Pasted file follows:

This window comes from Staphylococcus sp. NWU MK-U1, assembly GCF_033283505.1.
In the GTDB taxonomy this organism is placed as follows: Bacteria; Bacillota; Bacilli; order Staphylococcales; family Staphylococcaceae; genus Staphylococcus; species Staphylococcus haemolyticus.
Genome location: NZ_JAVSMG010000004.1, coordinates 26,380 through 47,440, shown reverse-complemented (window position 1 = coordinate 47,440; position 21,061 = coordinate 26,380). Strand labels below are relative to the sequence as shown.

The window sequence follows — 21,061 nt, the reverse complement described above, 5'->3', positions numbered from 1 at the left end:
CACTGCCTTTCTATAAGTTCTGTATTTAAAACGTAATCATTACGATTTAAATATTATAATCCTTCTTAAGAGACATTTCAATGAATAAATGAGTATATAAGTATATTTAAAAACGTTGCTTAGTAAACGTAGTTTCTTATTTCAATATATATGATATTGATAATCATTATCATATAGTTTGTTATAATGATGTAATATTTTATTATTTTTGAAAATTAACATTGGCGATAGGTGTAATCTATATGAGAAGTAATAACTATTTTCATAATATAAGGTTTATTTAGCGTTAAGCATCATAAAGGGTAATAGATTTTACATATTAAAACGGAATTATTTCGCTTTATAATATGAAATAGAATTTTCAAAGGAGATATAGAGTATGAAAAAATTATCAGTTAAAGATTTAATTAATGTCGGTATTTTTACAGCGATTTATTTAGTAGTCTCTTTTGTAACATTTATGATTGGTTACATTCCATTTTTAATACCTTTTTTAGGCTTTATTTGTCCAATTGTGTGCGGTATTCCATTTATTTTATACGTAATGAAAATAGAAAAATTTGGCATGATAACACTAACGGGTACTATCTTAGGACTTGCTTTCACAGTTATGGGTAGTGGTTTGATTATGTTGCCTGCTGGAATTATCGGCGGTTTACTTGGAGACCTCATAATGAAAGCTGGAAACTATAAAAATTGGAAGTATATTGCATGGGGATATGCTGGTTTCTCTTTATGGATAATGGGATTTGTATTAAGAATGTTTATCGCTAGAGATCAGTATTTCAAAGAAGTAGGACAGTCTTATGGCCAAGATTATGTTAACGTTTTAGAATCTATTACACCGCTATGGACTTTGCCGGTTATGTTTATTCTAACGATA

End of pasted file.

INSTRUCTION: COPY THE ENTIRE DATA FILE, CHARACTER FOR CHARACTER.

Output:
This window comes from Staphylococcus sp. NWU MK-U1, assembly GCF_033283505.1.
In the GTDB taxonomy this organism is placed as follows: Bacteria; Bacillota; Bacilli; order Staphylococcales; family Staphylococcaceae; genus Staphylococcus; species Staphylococcus haemolyticus.
Genome location: NZ_JAVSMG010000004.1, coordinates 26,380 through 47,440, shown reverse-complemented (window position 1 = coordinate 47,440; position 21,061 = coordinate 26,380). Strand labels below are relative to the sequence as shown.

The window sequence follows — 21,061 nt, the reverse complement described above, 5'->3', positions numbered from 1 at the left end:
CACTGCCTTTCTATAAGTTCTGTATTTAAAACGTAATCATTACGATTTAAATATTATAATCCTTCTTAAGAGACATTTCAATGAATAAATGAGTATATAAGTATATTTAAAAACGTTGCTTAGTAAACGTAGTTTCTTATTTCAATATATATGATATTGATAATCATTATCATATAGTTTGTTATAATGATGTAATATTTTATTATTTTTGAAAATTAACATTGGCGATAGGTGTAATCTATATGAGAAGTAATAACTATTTTCATAATATAAGGTTTATTTAGCGTTAAGCATCATAAAGGGTAATAGATTTTACATATTAAAACGGAATTATTTCGCTTTATAATATGAAATAGAATTTTCAAAGGAGATATAGAGTATGAAAAAATTATCAGTTAAAGATTTAATTAATGTCGGTATTTTTACAGCGATTTATTTAGTAGTCTCTTTTGTAACATTTATGATTGGTTACATTCCATTTTTAATACCTTTTTTAGGCTTTATTTGTCCAATTGTGTGCGGTATTCCATTTATTTTATACGTAATGAAAATAGAAAAATTTGGCATGATAACACTAACGGGTACTATCTTAGGACTTGCTTTCACAGTTATGGGTAGTGGTTTGATTATGTTGCCTGCTGGAATTATCGGCGGTTTACTTGGAGACCTCATAATGAAAGCTGGAAACTATAAAAATTGGAAGTATATTGCATGGGGATATGCTGGTTTCTCTTTATGGATAATGGGATTTGTATTAAGAATGTTTATCGCTAGAGATCAGTATTTCAAAGAAGTAGGACAGTCTTATGGCCAAGATTATGTTAACGTTTTAGAATCTATTACACCGCTATGGACTTTGCCGGTTATGTTTATTCTAACGATA